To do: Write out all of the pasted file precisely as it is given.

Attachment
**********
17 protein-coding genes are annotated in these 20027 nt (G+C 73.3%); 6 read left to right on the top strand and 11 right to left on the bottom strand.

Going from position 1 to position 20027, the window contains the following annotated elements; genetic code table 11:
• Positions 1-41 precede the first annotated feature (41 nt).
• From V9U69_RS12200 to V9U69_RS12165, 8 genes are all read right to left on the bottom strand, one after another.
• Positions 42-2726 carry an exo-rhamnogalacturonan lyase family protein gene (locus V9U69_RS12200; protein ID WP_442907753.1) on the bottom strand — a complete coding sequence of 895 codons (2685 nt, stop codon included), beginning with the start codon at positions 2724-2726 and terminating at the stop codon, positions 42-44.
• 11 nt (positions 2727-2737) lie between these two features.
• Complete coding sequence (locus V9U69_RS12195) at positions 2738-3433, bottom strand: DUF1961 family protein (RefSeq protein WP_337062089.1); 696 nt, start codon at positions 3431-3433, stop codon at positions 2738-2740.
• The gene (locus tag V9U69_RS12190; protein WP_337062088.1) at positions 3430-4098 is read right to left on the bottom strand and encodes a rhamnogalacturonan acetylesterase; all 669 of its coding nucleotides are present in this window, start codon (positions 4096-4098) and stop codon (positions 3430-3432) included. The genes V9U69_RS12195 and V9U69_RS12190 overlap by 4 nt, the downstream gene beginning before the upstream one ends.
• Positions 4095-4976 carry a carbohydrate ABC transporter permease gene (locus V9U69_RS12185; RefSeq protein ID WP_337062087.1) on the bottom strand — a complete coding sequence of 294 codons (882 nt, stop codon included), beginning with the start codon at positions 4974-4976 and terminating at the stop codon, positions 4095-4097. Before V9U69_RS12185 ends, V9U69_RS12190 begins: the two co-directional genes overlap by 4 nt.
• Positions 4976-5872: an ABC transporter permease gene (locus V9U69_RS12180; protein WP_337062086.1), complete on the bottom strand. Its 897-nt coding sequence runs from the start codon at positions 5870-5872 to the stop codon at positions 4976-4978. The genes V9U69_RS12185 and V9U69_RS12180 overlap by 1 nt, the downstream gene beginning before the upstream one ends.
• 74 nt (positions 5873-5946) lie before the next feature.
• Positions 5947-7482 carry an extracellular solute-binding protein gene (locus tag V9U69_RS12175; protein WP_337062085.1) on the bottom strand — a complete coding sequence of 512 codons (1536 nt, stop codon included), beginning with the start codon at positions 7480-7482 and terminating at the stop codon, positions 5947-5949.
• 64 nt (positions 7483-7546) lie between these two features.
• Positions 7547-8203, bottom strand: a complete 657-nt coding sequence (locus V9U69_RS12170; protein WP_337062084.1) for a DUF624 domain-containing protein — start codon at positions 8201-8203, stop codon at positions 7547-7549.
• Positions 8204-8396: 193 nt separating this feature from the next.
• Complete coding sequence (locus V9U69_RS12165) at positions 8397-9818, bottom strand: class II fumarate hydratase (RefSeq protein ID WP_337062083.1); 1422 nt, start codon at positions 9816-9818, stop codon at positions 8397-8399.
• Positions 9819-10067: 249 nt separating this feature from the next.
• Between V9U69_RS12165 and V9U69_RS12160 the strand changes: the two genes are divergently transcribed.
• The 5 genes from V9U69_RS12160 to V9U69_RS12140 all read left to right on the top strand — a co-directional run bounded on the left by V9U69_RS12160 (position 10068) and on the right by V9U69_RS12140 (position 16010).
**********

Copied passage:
17 protein-coding genes are annotated in these 20027 nt (G+C 73.3%); 6 read left to right on the top strand and 11 right to left on the bottom strand.

Going from position 1 to position 20027, the window contains the following annotated elements; genetic code table 11:
• Positions 1-41 precede the first annotated feature (41 nt).
• From V9U69_RS12200 to V9U69_RS12165, 8 genes are all read right to left on the bottom strand, one after another.
• Positions 42-2726 carry an exo-rhamnogalacturonan lyase family protein gene (locus V9U69_RS12200; protein ID WP_442907753.1) on the bottom strand — a complete coding sequence of 895 codons (2685 nt, stop codon included), beginning with the start codon at positions 2724-2726 and terminating at the stop codon, positions 42-44.
• 11 nt (positions 2727-2737) lie between these two features.
• Complete coding sequence (locus V9U69_RS12195) at positions 2738-3433, bottom strand: DUF1961 family protein (RefSeq protein WP_337062089.1); 696 nt, start codon at positions 3431-3433, stop codon at positions 2738-2740.
• The gene (locus tag V9U69_RS12190; protein WP_337062088.1) at positions 3430-4098 is read right to left on the bottom strand and encodes a rhamnogalacturonan acetylesterase; all 669 of its coding nucleotides are present in this window, start codon (positions 4096-4098) and stop codon (positions 3430-3432) included. The genes V9U69_RS12195 and V9U69_RS12190 overlap by 4 nt, the downstream gene beginning before the upstream one ends.
• Positions 4095-4976 carry a carbohydrate ABC transporter permease gene (locus V9U69_RS12185; RefSeq protein ID WP_337062087.1) on the bottom strand — a complete coding sequence of 294 codons (882 nt, stop codon included), beginning with the start codon at positions 4974-4976 and terminating at the stop codon, positions 4095-4097. Before V9U69_RS12185 ends, V9U69_RS12190 begins: the two co-directional genes overlap by 4 nt.
• Positions 4976-5872: an ABC transporter permease gene (locus V9U69_RS12180; protein WP_337062086.1), complete on the bottom strand. Its 897-nt coding sequence runs from the start codon at positions 5870-5872 to the stop codon at positions 4976-4978. The genes V9U69_RS12185 and V9U69_RS12180 overlap by 1 nt, the downstream gene beginning before the upstream one ends.
• 74 nt (positions 5873-5946) lie before the next feature.
• Positions 5947-7482 carry an extracellular solute-binding protein gene (locus tag V9U69_RS12175; protein WP_337062085.1) on the bottom strand — a complete coding sequence of 512 codons (1536 nt, stop codon included), beginning with the start codon at positions 7480-7482 and terminating at the stop codon, positions 5947-5949.
• 64 nt (positions 7483-7546) lie between these two features.
• Positions 7547-8203, bottom strand: a complete 657-nt coding sequence (locus V9U69_RS12170; protein WP_337062084.1) for a DUF624 domain-containing protein — start codon at positions 8201-8203, stop codon at positions 7547-7549.
• Positions 8204-8396: 193 nt separating this feature from the next.
• Complete coding sequence (locus V9U69_RS12165) at positions 8397-9818, bottom strand: class II fumarate hydratase (RefSeq protein ID WP_337062083.1); 1422 nt, start codon at positions 9816-9818, stop codon at positions 8397-8399.
• Positions 9819-10067: 249 nt separating this feature from the next.
• Between V9U69_RS12165 and V9U69_RS12160 the strand changes: the two genes are divergently transcribed.
• The 5 genes from V9U69_RS12160 to V9U69_RS12140 all read left to right on the top strand — a co-directional run bounded on the left by V9U69_RS12160 (position 10068) and on the right by V9U69_RS12140 (position 16010).